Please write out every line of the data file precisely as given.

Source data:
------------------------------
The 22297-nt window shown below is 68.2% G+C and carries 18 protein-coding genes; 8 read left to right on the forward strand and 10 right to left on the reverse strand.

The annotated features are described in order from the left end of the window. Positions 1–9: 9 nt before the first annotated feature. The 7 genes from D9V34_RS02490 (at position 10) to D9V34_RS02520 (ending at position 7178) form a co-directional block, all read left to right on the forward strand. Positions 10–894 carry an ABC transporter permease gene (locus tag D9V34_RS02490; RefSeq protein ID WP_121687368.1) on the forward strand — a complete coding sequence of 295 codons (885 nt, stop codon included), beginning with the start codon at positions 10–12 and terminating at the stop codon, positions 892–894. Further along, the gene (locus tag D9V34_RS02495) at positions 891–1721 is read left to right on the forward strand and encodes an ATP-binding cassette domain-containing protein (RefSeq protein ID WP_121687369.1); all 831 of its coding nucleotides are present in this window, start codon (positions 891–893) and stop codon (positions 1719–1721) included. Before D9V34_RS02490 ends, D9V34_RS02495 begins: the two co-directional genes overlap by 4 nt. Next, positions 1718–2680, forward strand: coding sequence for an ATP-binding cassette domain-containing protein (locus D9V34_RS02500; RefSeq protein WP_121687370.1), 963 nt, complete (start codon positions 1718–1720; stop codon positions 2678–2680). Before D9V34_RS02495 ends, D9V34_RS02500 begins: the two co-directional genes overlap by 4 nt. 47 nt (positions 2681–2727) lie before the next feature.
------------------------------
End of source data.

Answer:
The 22297-nt window shown below is 68.2% G+C and carries 18 protein-coding genes; 8 read left to right on the forward strand and 10 right to left on the reverse strand.

The annotated features are described in order from the left end of the window. Positions 1–9: 9 nt before the first annotated feature. The 7 genes from D9V34_RS02490 (at position 10) to D9V34_RS02520 (ending at position 7178) form a co-directional block, all read left to right on the forward strand. Positions 10–894 carry an ABC transporter permease gene (locus tag D9V34_RS02490; RefSeq protein ID WP_121687368.1) on the forward strand — a complete coding sequence of 295 codons (885 nt, stop codon included), beginning with the start codon at positions 10–12 and terminating at the stop codon, positions 892–894. Further along, the gene (locus tag D9V34_RS02495) at positions 891–1721 is read left to right on the forward strand and encodes an ATP-binding cassette domain-containing protein (RefSeq protein ID WP_121687369.1); all 831 of its coding nucleotides are present in this window, start codon (positions 891–893) and stop codon (positions 1719–1721) included. Before D9V34_RS02490 ends, D9V34_RS02495 begins: the two co-directional genes overlap by 4 nt. Next, positions 1718–2680, forward strand: coding sequence for an ATP-binding cassette domain-containing protein (locus D9V34_RS02500; RefSeq protein WP_121687370.1), 963 nt, complete (start codon positions 1718–1720; stop codon positions 2678–2680). Before D9V34_RS02495 ends, D9V34_RS02500 begins: the two co-directional genes overlap by 4 nt. 47 nt (positions 2681–2727) lie before the next feature.